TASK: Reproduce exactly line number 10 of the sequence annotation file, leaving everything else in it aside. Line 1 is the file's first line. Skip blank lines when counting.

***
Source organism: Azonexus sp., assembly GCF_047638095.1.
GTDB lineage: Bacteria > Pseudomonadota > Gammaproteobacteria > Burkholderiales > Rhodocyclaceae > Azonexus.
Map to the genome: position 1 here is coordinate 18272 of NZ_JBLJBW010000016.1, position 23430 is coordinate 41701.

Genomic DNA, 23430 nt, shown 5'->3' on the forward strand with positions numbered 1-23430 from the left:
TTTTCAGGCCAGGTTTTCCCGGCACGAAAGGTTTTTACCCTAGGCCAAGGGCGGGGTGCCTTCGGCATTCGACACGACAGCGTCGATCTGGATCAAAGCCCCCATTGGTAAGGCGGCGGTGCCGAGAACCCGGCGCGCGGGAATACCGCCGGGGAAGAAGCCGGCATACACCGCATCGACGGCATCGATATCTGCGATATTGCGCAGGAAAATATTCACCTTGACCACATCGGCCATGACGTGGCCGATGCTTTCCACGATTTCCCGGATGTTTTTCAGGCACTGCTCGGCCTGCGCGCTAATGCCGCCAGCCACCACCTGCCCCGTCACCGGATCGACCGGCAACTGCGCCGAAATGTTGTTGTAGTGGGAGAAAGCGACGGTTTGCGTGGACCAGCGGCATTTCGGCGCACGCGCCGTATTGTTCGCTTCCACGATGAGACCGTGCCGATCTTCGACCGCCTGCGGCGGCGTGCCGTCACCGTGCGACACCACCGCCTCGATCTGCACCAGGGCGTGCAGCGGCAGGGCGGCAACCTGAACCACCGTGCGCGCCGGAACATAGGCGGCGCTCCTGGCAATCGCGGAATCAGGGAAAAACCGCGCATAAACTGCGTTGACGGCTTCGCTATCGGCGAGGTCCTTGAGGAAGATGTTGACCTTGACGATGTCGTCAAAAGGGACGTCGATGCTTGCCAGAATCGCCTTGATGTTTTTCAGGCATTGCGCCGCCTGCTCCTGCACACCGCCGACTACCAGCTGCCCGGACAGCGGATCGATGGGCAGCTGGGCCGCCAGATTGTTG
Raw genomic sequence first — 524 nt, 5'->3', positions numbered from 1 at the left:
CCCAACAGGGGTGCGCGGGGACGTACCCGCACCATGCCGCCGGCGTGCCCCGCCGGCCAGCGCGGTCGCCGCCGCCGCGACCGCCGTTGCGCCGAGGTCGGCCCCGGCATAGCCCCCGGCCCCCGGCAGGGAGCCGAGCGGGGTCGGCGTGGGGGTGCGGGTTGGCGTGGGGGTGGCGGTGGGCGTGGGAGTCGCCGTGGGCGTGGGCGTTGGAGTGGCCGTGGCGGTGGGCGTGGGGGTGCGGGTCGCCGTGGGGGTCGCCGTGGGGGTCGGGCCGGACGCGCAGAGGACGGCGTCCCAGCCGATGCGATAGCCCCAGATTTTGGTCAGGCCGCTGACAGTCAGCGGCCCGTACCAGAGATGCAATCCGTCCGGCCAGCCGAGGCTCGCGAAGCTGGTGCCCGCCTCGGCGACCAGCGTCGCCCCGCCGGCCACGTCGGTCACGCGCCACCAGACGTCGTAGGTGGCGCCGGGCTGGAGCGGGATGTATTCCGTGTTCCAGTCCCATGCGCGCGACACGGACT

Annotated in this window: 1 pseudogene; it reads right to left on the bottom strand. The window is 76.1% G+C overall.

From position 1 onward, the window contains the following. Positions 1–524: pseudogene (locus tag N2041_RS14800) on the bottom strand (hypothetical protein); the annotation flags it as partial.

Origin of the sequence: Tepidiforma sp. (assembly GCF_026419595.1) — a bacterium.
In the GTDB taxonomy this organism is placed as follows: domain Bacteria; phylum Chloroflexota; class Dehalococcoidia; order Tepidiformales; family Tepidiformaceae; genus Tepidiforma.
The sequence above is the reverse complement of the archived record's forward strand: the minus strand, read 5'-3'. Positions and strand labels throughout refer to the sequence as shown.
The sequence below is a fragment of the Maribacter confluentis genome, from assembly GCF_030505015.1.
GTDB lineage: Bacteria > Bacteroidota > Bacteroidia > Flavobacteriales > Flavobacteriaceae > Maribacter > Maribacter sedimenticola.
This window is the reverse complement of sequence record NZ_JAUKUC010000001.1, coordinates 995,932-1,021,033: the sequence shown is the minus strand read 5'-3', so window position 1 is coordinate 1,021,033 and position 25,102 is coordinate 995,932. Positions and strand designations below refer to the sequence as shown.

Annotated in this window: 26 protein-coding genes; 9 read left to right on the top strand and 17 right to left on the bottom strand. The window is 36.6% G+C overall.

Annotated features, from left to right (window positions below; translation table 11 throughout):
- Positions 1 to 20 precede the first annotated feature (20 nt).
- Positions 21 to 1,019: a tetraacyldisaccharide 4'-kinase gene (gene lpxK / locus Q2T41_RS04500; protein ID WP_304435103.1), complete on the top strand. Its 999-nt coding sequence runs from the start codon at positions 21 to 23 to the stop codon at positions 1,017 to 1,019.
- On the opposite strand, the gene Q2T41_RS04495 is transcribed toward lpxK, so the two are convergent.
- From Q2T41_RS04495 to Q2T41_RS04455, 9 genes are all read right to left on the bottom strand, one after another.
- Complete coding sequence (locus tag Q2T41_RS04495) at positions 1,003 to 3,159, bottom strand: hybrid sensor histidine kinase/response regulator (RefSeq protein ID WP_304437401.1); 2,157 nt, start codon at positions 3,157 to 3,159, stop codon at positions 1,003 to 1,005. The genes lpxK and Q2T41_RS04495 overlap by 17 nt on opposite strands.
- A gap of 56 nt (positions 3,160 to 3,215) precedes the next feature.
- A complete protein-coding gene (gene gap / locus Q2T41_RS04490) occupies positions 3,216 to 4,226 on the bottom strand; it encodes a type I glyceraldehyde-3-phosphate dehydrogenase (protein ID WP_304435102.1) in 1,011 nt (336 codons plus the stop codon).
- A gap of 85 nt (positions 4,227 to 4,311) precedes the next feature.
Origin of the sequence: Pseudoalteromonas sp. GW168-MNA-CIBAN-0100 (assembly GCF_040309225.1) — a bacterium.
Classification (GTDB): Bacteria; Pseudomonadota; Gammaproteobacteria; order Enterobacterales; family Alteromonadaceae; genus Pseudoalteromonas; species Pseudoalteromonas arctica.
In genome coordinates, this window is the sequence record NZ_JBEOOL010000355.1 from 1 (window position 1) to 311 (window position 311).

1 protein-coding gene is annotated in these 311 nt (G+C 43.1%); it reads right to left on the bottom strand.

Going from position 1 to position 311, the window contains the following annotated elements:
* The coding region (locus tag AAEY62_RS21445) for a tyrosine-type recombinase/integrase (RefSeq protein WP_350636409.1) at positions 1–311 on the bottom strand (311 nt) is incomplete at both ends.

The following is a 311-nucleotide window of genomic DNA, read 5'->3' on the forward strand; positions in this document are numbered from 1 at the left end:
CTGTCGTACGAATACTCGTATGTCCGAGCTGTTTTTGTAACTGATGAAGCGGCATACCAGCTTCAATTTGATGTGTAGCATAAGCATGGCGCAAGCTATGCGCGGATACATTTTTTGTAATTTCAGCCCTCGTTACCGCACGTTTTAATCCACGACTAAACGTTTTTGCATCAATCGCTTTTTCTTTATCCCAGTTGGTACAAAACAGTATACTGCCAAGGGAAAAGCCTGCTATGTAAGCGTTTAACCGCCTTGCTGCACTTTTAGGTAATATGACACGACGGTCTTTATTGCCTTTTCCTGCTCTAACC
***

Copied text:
Origin of the sequence: Tepidiforma sp. (assembly GCF_026419595.1) — a bacterium.